# 17.20. Quick Hashing¶

## 17.20.1. A Quick Introduction to Hashing¶

### 17.20.1.1. Hashing (1)¶

Hashing: The process of mapping a key value to a position in a table.

A hash function maps key values to positions. It is denoted by \(h\).

A hash table is an array that holds the records. It is denoted by

HT.

HThas \(M\) slots, indexed form 0 to \(M-1\).

### 17.20.1.2. Hashing (2)¶

For any value \(K\) in the key range and some hash function \(h\), \(h(K) = i\), \(0 <= i < M\), such that key(HT[i]) \(= K\).

Hashing is appropriate only for sets (no duplicates).

Good for both in-memory and disk-based applications.

Answers the question “What record, if any, has key value K?”

### 17.20.1.3. Collisions¶

Given: hash function

hwith keys \(k_1\) and \(k_2\). \(\beta\) is a slot in the hash table.If \(\mathbf{h}(k_1) = \beta = \mathbf{h}(k_2)\), then \(k_1\) and \(k_2\) have a collision at \(\beta\) under

h.

- Search for the record with key \(K\):

Compute the table location \(\mathbf{h}(K)\).

Starting with slot \(\mathbf{h}(K)\), locate the record containing key \(K\) using (if necessary) a collision resolution policy.

### 17.20.1.4. Closed Hashing¶

Closed hashing stores all records directly in the hash table.

Each record \(i\) has a home position \(\mathbf{h}(k_i)\).

If another record occupies the home position for \(i\), then another slot must be found to store \(i\).

The new slot is found by a collision resolution policy.

Search must follow the same policy to find records not in their home slots.

### 17.20.1.5. Collision Resolution¶

During insertion, the goal of collision resolution is to find a free slot in the table.

Probe sequence: The series of slots visited during insert/search by following a collision resolution policy.

Let \(\beta_0 = \mathbf{h}(K)\). Let \((\beta_0, \beta_1, ...)\) be the series of slots making up the probe sequence.

### 17.20.1.6. Insertion¶

// Insert e into hash table HT void hashInsert(const Key& k, const Elem& e) { int home; // Home position for e int pos = home = h(k); // Init probe sequence for (int i=1; EMPTYKEY != (HT[pos]).key(); i++) { pos = (home + p(k, i)) % M; // probe if (k == HT[pos].key()) { println("Duplicates not allowed"); return; } } HT[pos] = e; }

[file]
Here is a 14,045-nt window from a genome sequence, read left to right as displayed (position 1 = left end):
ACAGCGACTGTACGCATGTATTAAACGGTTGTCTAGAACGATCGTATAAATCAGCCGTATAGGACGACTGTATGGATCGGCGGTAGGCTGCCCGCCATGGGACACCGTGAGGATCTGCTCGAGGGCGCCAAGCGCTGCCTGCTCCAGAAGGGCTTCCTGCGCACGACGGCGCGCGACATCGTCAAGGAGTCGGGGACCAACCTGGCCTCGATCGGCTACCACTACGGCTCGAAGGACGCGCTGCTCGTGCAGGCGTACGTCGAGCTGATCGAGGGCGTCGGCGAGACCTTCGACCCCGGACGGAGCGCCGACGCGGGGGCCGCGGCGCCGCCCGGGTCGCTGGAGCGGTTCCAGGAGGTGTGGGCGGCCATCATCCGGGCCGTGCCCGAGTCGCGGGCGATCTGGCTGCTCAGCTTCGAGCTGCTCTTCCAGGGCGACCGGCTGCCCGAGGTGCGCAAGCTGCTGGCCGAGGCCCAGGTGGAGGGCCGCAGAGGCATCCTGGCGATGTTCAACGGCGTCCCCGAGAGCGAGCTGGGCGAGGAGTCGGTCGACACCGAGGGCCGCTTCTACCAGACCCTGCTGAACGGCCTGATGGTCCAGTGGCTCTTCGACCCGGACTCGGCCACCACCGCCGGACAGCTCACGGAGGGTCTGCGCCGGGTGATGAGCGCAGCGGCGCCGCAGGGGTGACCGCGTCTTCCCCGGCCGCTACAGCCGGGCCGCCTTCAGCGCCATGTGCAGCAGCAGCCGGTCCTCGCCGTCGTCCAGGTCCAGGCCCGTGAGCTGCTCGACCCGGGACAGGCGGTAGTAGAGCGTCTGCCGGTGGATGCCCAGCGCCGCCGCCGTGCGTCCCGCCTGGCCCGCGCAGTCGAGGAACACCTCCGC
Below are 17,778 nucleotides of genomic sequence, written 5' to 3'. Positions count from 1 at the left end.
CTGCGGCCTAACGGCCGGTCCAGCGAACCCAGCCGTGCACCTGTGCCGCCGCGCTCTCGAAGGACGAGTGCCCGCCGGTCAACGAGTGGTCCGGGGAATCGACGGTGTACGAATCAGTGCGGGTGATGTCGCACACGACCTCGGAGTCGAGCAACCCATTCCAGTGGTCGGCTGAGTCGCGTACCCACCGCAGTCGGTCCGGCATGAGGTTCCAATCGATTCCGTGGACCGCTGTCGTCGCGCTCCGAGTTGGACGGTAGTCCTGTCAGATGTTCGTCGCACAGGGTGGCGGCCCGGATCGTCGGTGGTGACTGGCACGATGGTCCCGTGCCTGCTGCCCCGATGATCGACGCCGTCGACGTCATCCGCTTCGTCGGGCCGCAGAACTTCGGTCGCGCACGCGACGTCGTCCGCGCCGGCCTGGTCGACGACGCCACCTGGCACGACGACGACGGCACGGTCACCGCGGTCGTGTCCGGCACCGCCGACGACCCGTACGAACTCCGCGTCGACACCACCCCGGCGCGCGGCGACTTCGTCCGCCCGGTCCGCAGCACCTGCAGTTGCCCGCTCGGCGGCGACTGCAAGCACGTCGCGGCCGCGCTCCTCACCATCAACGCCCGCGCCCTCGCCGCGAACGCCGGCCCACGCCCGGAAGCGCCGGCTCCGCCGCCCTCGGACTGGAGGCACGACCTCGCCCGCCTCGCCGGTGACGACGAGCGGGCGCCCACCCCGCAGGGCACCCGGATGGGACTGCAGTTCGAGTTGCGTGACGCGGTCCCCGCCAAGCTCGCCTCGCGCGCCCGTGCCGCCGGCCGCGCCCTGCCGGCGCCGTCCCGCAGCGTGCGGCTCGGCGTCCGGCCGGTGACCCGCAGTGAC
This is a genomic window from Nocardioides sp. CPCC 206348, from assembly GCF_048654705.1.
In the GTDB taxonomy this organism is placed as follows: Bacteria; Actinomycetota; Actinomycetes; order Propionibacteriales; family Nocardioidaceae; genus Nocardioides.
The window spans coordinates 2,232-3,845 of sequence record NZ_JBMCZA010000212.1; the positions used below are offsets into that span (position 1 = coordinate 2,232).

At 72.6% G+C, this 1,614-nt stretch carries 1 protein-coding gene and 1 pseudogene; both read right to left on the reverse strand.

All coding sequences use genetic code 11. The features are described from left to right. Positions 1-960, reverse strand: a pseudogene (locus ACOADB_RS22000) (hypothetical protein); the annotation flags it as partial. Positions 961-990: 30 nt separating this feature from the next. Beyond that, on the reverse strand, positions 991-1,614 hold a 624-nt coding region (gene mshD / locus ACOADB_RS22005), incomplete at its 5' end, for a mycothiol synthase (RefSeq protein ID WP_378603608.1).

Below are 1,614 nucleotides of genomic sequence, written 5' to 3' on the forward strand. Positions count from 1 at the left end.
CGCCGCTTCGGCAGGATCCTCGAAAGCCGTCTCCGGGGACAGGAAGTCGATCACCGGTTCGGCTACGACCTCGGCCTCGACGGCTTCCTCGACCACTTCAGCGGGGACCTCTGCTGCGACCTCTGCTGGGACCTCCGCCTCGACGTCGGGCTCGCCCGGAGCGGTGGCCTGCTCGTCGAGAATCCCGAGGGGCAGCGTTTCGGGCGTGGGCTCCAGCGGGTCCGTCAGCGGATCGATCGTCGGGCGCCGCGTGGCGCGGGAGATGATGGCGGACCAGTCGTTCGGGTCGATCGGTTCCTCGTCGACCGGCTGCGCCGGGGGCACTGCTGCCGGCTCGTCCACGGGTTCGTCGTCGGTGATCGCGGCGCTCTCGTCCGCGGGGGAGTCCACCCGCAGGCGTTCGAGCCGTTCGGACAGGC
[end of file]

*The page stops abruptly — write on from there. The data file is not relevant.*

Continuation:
### 17.20.1.7. Search¶

// Search for the record with Key K bool hashSearch(const Key& K, Elem& e) const { int home; // Home position for K int pos = home = h(K); // Initial position is the home slot for (int i = 1; (K != (HT[pos]).key()) && (EMPTYKEY != (HT[pos]).key()); i++) pos = (home + p(K, i)) % M; // Next on probe sequence if (K == (HT[pos]).key()) { // Found it e = HT[pos]; return true; } else return false; // K not in hash table }

### 17.20.1.8. Probe Function¶

Look carefully at the probe function p():

pos = (home + p(k, i)) % M; // probeEach time p() is called, it generates a value to be added to the home position to generate the new slot to be examined.

\(p()\) is a function both of the element’s key value, and of the number of steps taken along the probe sequence. Not all probe functions use both parameters.

### 17.20.1.9. Quadratic Probing¶

### 17.20.1.10. Deletion¶

Deleting a record must not hinder later searches.

We do not want to make positions in the hash table unusable because of deletion.

Both of these problems can be resolved by placing a special mark in place of the deleted record, called a tombstone.

A tombstone will not stop a search, but that slot can be used for future insertions.